In between having “I tried to call you collect, you said you would not accept” stuck in my head, mango beer in my system, and nostalgia running rampant for days, Golden Road’s two-day stint toasted as a bite-size celebration to wrap up the last of the summer’s days.
The outdoor stretch held one stage for acts, followed by a galore of beer, food, activities, and a lounging patio area that fittingly saw shade and golden streaks. While the sun was beaming with full force directly into the alley on Saturday, despite industrial sized mist fans catching attendees as they passed by, Made in L.A. boasted as a nice day out in the City of Angels.
Saturday packed the lot to its fullest potential by the time Cold War Kids made their arrival at 9 p.m. but the high points were truly with Jasper Bones and Pell. The Los Angeles singer-songwriter, Jasper Bones, who describes his sound as “Chicano wavy soul,” crooned with a sensual and dreamy disposition. A bilingual adoration stemmed from each track and held no sharp points with each transition, especially with the artist’s delicate take of Alicia Keys’ “If I Ain’t Got You.”
Pell captivated the crowd instantly the moment he took to the stage. The New Orleans rapper and musician emerged with a custom tee proudly displaying “fuck ice,” which initiated his constant request from the crowd to repeat the phrase between his own ongoing declaration. Accompanied by his band, who held grooves and dreamy chops when needed, the set pulled from his debut album Gravity, and wavered a tender sense of the heart, and youth live, dare I say, of an early .Paak
His vitality and movements were flawless and he rap-sang each word with a certain charm that you couldn’t ignore. “They make a fine lager…mango goes hard,” quipped Pell. “So this next one is called “Bitch Ass.'”
Sunday held L.A.’s power-darling, Lauren Ruth Ward, and as always, she can do no wrong. Ward’s set was an equal balance of strong cuts from Well, Hell, stand alone singles, and new, unreleased tracks. High kicks swarmed by “Make Love to Myself,” “Wise Gal,” and “Sideways,” to the sore, introspective ballads of “Staff Only” and “Did I Offend You?” There’s a chill that Ward initiates and it’s not only due to the rasp-throttled vocals that could dissolve surrounding barriers, but her wit and genuine sheen, coated in a ’70s cloak, that radiates each time.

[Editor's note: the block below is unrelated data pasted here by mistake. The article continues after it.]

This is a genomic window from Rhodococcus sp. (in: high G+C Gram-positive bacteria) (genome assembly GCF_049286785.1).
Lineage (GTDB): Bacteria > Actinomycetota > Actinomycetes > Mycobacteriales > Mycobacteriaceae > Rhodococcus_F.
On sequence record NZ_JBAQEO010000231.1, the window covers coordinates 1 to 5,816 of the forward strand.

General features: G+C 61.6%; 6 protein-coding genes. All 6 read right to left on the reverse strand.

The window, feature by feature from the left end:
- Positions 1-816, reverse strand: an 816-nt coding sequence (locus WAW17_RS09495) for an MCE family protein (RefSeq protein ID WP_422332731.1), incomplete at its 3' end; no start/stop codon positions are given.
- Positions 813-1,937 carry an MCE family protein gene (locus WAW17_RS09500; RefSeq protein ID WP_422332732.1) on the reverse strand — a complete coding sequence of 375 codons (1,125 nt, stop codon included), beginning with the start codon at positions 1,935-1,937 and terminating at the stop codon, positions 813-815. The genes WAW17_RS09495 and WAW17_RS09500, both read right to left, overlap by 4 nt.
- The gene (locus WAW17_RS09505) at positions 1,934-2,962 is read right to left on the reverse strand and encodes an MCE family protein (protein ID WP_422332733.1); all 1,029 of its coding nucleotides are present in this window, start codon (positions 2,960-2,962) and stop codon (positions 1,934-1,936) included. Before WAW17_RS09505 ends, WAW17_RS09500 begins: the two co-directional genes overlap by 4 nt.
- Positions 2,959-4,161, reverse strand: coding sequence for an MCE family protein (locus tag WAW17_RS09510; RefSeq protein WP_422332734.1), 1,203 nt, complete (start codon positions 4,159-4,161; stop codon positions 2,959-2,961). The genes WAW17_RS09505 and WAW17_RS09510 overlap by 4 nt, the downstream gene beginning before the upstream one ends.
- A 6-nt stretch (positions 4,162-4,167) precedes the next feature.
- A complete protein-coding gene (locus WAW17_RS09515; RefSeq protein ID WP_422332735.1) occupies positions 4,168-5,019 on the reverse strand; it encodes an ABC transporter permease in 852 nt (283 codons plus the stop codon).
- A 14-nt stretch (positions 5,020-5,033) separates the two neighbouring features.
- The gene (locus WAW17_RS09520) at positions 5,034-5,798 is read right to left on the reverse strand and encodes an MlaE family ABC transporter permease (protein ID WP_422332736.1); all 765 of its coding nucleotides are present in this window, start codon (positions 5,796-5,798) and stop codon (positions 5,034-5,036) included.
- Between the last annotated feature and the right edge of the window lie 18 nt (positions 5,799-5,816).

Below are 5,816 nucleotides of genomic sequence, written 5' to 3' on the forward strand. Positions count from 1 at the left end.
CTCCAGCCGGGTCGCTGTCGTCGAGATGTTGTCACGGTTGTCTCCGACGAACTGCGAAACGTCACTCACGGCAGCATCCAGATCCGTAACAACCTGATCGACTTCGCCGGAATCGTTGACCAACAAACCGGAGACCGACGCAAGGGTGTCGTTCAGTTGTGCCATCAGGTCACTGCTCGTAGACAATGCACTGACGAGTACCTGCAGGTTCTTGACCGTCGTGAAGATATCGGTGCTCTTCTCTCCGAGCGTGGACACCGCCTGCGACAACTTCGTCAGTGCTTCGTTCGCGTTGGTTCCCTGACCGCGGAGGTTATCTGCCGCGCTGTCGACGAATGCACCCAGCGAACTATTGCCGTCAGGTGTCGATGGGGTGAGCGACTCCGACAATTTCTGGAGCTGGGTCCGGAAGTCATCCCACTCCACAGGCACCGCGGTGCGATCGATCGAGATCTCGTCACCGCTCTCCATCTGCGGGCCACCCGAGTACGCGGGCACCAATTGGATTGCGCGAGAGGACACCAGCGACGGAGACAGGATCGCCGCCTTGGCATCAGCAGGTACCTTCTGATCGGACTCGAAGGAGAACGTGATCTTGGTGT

Donavon Frankenreiter soon followed and continued the blues-inspo with soft and surf rock that took the afternoon to a crisp evening. The former professional surfer set a restful pace and stunned with beach and carefree vibes, similar to the likes of Jack Johnson, that beamed from cool-toned vocals.
The biggest take from Sunday, and in general, was Phantom Planet’s vivacious set. The Los Angeles band who have been out of the light for 11 years — and surprised fans with a secret show in January and released their first single since then in May — resurfaced the pool of alternative pop and rock that consumed the early 2000s. Despite their catalogue that stretches from 1994 to now, the sound seemed to never age.
Frontman Alex Greenwald constantly danced around the phrase “it’s coming,” alluding to fans’ request of the iconic track “California.” And as Greenwald repeated for our patience in the lightest of manners, it seemed to pain me. This song could possibly be a blessing and a curse; a feat of recognition that caps an audiences’ attention span when so much more is held by the band.
Yet, with gratitude, signature keys began and we were all suddenly thrown into the drama of The O.C. Former Panic! at the Disco guitarist Ryan Ross appeared for “Do the Panic,” and die-hard fans were fed with selections from their debut and sophomore album. Past “California,” the energy and new breeze from the quartet came as a spirited jolt of a familiar sound that felt right, and frankly like where they started from.
With Sunday holding as the strongest day, Made in L.A. contested and appeased our nostalgia. With the mini-fest’s only flaw of having only two women acts (there’s always next year), it was a welcoming visit and snapshot of Los Angeles.